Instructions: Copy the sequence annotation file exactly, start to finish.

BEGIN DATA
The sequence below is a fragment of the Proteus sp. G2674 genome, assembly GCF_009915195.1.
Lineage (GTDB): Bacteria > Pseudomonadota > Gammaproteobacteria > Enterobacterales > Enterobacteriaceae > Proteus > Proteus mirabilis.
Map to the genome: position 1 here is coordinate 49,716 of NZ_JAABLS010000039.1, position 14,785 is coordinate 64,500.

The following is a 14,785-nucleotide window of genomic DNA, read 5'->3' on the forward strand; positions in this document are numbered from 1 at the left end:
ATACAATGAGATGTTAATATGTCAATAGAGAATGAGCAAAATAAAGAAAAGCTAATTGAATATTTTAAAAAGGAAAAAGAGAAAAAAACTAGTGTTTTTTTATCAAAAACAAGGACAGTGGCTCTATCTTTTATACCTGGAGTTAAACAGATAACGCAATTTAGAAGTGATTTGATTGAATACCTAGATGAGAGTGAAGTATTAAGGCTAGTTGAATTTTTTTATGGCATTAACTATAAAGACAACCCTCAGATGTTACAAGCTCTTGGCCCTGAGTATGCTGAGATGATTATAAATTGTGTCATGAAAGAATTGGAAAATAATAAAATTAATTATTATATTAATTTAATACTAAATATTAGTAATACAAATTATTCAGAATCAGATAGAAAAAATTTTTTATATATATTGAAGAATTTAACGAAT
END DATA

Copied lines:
The sequence below is a fragment of the Proteus sp. G2674 genome, assembly GCF_009915195.1.
Lineage (GTDB): Bacteria > Pseudomonadota > Gammaproteobacteria > Enterobacterales > Enterobacteriaceae > Proteus > Proteus mirabilis.
Map to the genome: position 1 here is coordinate 49,716 of NZ_JAABLS010000039.1, position 14,785 is coordinate 64,500.

The following is a 14,785-nucleotide window of genomic DNA, read 5'->3' on the forward strand; positions in this document are numbered from 1 at the left end:
ATACAATGAGATGTTAATATGTCAATAGAGAATGAGCAAAATAAAGAAAAGCTAATTGAATATTTTAAAAAGGAAAAAGAGAAAAAAACTAGTGTTTTTTTATCAAAAACAAGGACAGTGGCTCTATCTTTTATACCTGGAGTTAAACAGATAACGCAATTTAGAAGTGATTTGATTGAATACCTAGATGAGAGTGAAGTATTAAGGCTAGTTGAATTTTTTTATGGCATTAACTATAAAGACAACCCTCAGATGTTACAAGCTCTTGGCCCTGAGTATGCTGAGATGATTATAAATTGTGTCATGAAAGAATTGGAAAATAATAAAATTAATTATTATATTAATTTAATACTAAATATTAGTAATACAAATTATTCAGAATCAGATAGAAAAAATTTTTTATATATATTGAAGAATTTAACGAAT